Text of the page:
Growth Allowed Native To Return To Payson

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Editor:

I am a native of Payson. I graduated from Payson High School in 1979 when the population was about 5,000. I moved to the Valley because of the many limitations regarding jobs and continued education.

After 20 years, my husband and I decided to move our family "back home." The growth and increased job opportunities now made it more feasible for us to support our family here.

In reading the various articles on the candidates for Town Council and mayor, I find it interesting that the majority of the candidates talk about moving to Payson from somewhere else, and how they don't want the town to change much. They express concerns about the water issue. Did they have these concerns before moving here? Did they consider the impact of their water usage on the current residents? It seems to me that people move here and then want to "close the gates."

Payson is alive because of growth. Most businesses and jobs here are growth-based. There are still limited possibilities for our young high school graduates. They still have to go out of town to receive a degree unless they can afford to work on it over an extended time. If they do return here, will they be able to make a decent living? Buy a home?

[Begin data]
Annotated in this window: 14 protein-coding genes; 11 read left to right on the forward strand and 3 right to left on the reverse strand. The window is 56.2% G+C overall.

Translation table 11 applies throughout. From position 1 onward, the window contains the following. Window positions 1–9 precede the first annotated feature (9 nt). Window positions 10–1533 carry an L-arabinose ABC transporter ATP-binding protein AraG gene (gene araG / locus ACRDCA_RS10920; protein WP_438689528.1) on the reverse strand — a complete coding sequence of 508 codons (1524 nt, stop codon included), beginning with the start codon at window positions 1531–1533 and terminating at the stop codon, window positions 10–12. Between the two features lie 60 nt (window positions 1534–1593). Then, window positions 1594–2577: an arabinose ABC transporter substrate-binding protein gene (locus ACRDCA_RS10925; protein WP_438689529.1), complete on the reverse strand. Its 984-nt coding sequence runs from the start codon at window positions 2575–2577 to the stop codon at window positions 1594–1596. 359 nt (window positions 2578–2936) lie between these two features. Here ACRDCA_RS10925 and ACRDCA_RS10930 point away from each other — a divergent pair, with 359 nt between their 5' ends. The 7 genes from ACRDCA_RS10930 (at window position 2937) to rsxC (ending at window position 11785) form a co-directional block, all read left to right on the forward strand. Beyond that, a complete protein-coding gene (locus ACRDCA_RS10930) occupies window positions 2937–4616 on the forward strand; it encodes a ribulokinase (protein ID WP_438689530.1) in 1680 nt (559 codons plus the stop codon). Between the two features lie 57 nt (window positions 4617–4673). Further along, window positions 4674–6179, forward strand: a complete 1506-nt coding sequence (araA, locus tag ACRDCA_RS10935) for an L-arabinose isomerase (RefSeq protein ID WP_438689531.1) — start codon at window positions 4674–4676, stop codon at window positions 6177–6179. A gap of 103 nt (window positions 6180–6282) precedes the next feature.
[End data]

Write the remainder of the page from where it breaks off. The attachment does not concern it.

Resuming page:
Limiting our growth would make it increasingly more difficult for our younger generations to return "home." Limiting growth impacts jobs, schools and lives.

I am not for uncontrolled growth, but I do believe that we need to have continued, sustained growth in order for our town to remain alive. This is what has been happening for the past 27 years. Our town has a growth plan, as required by the state of Arizona. It should be allowed to proceed. Our government is a representative system and, as such, should take the public views into consideration, but we can't all get exactly what we want.

There have to be compromises and sometimes our elected officials have to make decisions that a lot of us may not like. We have to trust that they will have the best interests of our community in mind. They, too, live here and have to deal with the same issues as the rest of us. New representatives might find that they are legally unable to fix/change/improve the issues they are running on. Do we then throw them out at the next election? Having some consistency in our government is good, even when we don't agree with all that they do.

Obviously, Payson has changed over the years. This is not necessarily bad. If we need to see the consequences of too little, or no growth, we only need to look at southern Gila County.

Cindy L. Owens, Payson

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